The announcement came at a critical time. It was a confined world without licensed vaccines, let alone administered. The pandemic had triggered a new geopolitical race between the powers and the rest seemed doomed to wait in the distribution of the first doses to fight against covid-19. That all changed during the second week of August 2020. The governments of Mexico and Argentina presented an agreement to jointly produce between 150 and 250 million doses of the drug AstraZeneca, one of the most advanced prototypes available at the time. The pact, an unprecedented collaboration that also included the founding of tycoon Carlos Slim and the Liomont and mAbxience laboratories, would not only benefit both countries, but would also improve their dissemination throughout Latin America. In fifteen months, however, only around 70 million doses were delivered, less than half of the minimum promised.
“It is excellent news that Mexico and Argentina are the benchmarks in the production of this vaccine and that it is a solution for the continent”, said Alberto Fernández, the Argentine president, on August 12 of the last year. “It is a great relief for the future, but it is not a solution for the present,” said the president, in a message full of enthusiasm for the possibility of opening a fair path of access to the vaccine in one of the most unequal regions. of the world. world, thanks to a non-profit pact.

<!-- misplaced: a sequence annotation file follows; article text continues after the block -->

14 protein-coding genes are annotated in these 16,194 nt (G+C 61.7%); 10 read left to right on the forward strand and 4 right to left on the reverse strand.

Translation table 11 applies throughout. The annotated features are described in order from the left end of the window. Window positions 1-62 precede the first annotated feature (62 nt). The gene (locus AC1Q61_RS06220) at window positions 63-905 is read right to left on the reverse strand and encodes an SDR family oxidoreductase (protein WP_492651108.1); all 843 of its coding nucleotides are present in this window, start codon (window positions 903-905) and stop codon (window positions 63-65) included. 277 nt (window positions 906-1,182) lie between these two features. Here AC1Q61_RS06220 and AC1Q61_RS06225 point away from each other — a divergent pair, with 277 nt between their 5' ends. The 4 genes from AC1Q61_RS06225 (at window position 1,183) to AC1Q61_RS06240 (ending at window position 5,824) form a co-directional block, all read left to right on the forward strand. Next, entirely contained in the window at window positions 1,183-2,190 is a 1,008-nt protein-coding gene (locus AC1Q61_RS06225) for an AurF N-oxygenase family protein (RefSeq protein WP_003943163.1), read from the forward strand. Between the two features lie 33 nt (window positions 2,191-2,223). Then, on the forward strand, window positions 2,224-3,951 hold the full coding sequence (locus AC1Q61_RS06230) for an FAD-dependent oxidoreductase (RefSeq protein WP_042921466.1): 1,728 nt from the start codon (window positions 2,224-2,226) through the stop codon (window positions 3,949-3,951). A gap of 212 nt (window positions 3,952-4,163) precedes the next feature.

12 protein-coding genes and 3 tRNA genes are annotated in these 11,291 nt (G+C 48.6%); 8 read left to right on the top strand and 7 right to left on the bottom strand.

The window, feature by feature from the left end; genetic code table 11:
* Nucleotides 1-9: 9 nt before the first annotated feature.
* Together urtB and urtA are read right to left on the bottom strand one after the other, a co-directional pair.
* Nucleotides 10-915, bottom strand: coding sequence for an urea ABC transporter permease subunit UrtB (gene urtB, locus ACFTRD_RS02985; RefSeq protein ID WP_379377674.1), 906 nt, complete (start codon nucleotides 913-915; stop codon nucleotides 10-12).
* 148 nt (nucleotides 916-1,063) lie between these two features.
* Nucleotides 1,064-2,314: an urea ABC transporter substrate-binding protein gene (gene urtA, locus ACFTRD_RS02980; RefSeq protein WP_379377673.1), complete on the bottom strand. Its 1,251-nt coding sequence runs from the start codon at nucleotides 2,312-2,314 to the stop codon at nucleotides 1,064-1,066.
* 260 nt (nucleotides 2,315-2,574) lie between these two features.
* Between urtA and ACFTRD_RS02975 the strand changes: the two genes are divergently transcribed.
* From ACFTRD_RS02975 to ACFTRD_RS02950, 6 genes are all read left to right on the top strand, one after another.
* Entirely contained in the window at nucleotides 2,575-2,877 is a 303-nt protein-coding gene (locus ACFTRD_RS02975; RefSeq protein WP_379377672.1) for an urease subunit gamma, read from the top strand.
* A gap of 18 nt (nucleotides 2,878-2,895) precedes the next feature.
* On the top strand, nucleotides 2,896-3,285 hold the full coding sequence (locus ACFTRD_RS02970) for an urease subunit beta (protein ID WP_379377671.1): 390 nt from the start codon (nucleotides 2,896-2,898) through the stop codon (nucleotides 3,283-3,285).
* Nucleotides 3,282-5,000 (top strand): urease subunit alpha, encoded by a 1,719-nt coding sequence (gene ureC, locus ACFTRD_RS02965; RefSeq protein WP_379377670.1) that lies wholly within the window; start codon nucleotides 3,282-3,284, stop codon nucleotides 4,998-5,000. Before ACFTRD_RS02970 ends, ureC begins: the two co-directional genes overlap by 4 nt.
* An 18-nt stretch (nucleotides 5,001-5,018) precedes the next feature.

The official announcement came a day later with Andrés Manuel López Obrador, representatives of the pharmaceutical company and the Secretaries of Health and Foreign Relations. “It is really something exceptional which will help us a lot to keep hope”, declared the Mexican president. “In 2021, we plan to make 250 million doses,” Sergio Valentinotti, director of life sciences at Liomont, said at a press conference two weeks after the presentation of the agreement.
Expectations were high from the start. “This agreement allows Latin America and Argentina, in particular, to access the vaccine between 6 and 12 months prior,” Fernández said. AstraZeneca has been seen as the backbone of Mexico’s covid strategy, signing a contract for 77.4 million doses, more than with any other pharmaceutical company. Argentina, for its part, was the second country in the world to allow the application of the drug. The Astra prototype, however, was not the first to arrive in the two countries. Mexico received Pfizer’s first Latin American shipment on December 23, and Russian Sputnik V was the first to arrive in Argentina on Christmas Eve last.